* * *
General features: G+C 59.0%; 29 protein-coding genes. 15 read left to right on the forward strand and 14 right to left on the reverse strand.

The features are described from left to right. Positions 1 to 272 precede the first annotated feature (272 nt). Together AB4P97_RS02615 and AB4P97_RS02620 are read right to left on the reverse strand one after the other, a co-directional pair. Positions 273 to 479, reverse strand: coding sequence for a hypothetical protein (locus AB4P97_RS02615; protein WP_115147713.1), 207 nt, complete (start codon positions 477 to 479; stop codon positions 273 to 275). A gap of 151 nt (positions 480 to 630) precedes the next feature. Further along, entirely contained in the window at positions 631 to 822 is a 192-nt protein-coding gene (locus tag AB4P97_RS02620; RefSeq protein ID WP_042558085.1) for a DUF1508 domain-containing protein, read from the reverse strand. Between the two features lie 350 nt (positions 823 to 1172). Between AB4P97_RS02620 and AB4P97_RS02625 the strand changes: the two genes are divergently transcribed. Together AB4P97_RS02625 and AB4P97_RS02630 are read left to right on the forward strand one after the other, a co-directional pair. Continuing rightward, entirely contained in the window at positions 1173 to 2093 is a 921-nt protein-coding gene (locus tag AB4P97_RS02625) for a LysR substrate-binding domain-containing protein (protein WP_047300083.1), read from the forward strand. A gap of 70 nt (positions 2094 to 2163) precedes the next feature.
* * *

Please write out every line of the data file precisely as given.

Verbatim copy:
General features: G+C 59.0%; 29 protein-coding genes. 15 read left to right on the forward strand and 14 right to left on the reverse strand.

The features are described from left to right. Positions 1 to 272 precede the first annotated feature (272 nt). Together AB4P97_RS02615 and AB4P97_RS02620 are read right to left on the reverse strand one after the other, a co-directional pair. Positions 273 to 479, reverse strand: coding sequence for a hypothetical protein (locus AB4P97_RS02615; protein WP_115147713.1), 207 nt, complete (start codon positions 477 to 479; stop codon positions 273 to 275). A gap of 151 nt (positions 480 to 630) precedes the next feature. Further along, entirely contained in the window at positions 631 to 822 is a 192-nt protein-coding gene (locus tag AB4P97_RS02620; RefSeq protein ID WP_042558085.1) for a DUF1508 domain-containing protein, read from the reverse strand. Between the two features lie 350 nt (positions 823 to 1172). Between AB4P97_RS02620 and AB4P97_RS02625 the strand changes: the two genes are divergently transcribed. Together AB4P97_RS02625 and AB4P97_RS02630 are read left to right on the forward strand one after the other, a co-directional pair. Continuing rightward, entirely contained in the window at positions 1173 to 2093 is a 921-nt protein-coding gene (locus tag AB4P97_RS02625) for a LysR substrate-binding domain-containing protein (protein WP_047300083.1), read from the forward strand. A gap of 70 nt (positions 2094 to 2163) precedes the next feature.